Latest

Seth Waxman journeys from West Hartford to the Supreme Court and (briefly) back

By Cindy Mindell

 

Seth Waxman

Seth Waxman

WEST HARTFORD – Seth P. Waxman is universally recognized as one of the country’s premier Supreme Court and appellate advocates. And he’s also a local boy: he grew up in a member family of The Emanuel Synagogue, where he celebrated his bar mitzvah, confirmation, graduation, and Aufruf (the tradition of calling a groom to recite the blessing over the Torah at the Sabbath service before his wedding). An active member of the Emanuel USY chapter, he served as an officer of the Connecticut Region where, at age 15, he met his future wife of 36 years, Debra Goldberg.

Waxman returns to the Emanuel on Apr. 6, when he will talk about his journey from West Hartford to Washington, D.C. The event marks the kickoff of The Emanuel’s 95th year celebration. (Waxman’s sister, Sally Henowitz, who, together with her family, is still an Emanuel member, is co-chair of the event.)

A graduate of Conard High School in West Hartford, Waxman attended Harvard College and lived in Kenya as a Rockefeller Fellow. He earned a law degree from Yale in 1978 and has practiced and taught law in Washington, D.C. ever since.

Between 1994 and 2001, Waxman served in the United States Department of Justice, for most of that time as the 41st Solicitor General of the United States. He has argued almost 70 cases in the United States Supreme Court, and many more in trial and first-level courts of appeal.

Waxman names two especially memorable cases among those brought before the Supreme Court: Roper v. Simmons (2005) was a landmark decision that held unconstitutional the execution of juvenile offenders. Boumediene v. Bush (2008) held that persons detained at the U.S. naval base in Guantanamo Bay were constitutionally entitled to petition U.S. courts to challenge their confinement.

Today, Waxman is a partner at Wilmer Cutler Pickering Hale and Dorr in Washington, D.C., where he chairs the Appellate and Supreme Court practice. He was named 2010 “Bet-the-Company Litigator of the Year” by The Best Lawyers in America and 2013 “number one” lawyer in the city by the Super Lawyers rating service. He has been accorded both “star” rating by Chambers USA and “leading lawyer” ranking in the PLC Global Counsel Life Sciences Handbook.

Waxman is a Fellow of the American Academy of Arts and Sciences, the American College of Trial Lawyers, the American Academy of Appellate Attorneys, the American Law Institute, and the American Bar Foundation. He writes and lectures on constitutional law and history, civil rights, intellectual property, and advocacy, and has received numerous honorary degrees and awards for scholarship, public service, and advocacy.

“I think everyone’s upbringing is a powerful factor in life choices,” Waxman says. “In my own case, Judaism’s focus on justice and the obligation to help repair the world has always been a polestar. I always wanted to develop a skill that would allow me to help others, and the ability to devote a significant portion of my practice to pro bono clients and causes has been deeply rewarding and helps connect me to Jewish teaching.”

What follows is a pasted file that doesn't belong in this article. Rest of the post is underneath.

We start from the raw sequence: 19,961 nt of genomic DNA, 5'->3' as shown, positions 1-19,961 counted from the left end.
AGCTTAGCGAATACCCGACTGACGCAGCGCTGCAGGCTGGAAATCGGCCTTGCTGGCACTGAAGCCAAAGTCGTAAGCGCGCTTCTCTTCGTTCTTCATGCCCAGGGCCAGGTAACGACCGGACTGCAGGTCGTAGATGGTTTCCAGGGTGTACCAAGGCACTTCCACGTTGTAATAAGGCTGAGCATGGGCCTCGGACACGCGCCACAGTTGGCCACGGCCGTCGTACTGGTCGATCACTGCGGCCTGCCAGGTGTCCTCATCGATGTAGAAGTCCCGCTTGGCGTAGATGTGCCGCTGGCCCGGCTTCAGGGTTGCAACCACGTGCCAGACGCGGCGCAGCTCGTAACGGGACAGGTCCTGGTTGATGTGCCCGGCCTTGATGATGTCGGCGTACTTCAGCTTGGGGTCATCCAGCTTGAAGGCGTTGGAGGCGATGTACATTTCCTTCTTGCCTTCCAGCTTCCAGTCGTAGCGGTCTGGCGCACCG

For his pro bono work Waxman received several commendations, including the American Bar Association’s Pro Bono Publico Award and the American Jewish Committee’s Learned Hand Award. He earned the Anti-Defamation League’s Benjamin Cardozo Certificate of Merit for cases he handled advocating respect for the religious practices of Jewish servicemen – in particular, the right to wear a kippah and observe kashrut – and for his representation of Jewish demonstrators at the Soviet Embassy. For extraordinary service to law enforcement, the Federal Bureau of Investigation installed him as a permanent honorary Special Agent.

Waxman and Goldberg are active members of Adas Israel Congregation in Washington and are charter members of the D.C. Jewish Community Center, where Goldberg serves on the board. Their daughter, Sarah, teaches at Adas Israel and is a member of Moishe House D.C.

Waxman says that he has returned many times to the Emanuel since moving to Washington, but this is the first time he has received a speaking invitation. “I’ve always enjoyed speaking to Jewish audiences, especially in Hartford,” he says. “Being invited to speak at the synagogue in which I was raised is a very special treat.”

 

The Emanuel Synagogue’s 95th year celebration kickoff: “Tikkun Olam: What the Emanuel Taught Me” with Seth Waxman will be held on April 6, 5:30 p.m., at the synagogue, 160 Mohegan Drive, West Hartford. For information call (860) 236-1275 / or email 95thcelebration@gmail.com.

 

Comments? email cindym@jewishledger.com.

SHARE
RELATED POSTS
How the AMIA attack changed Latin American Jewry forever
John Lewis and the Jews: 6 moments that showcase an enduring alliance
Democratic candidates steered clear of AIPAC. Was it business as usual or a mini-revolt?

Leave Your Reply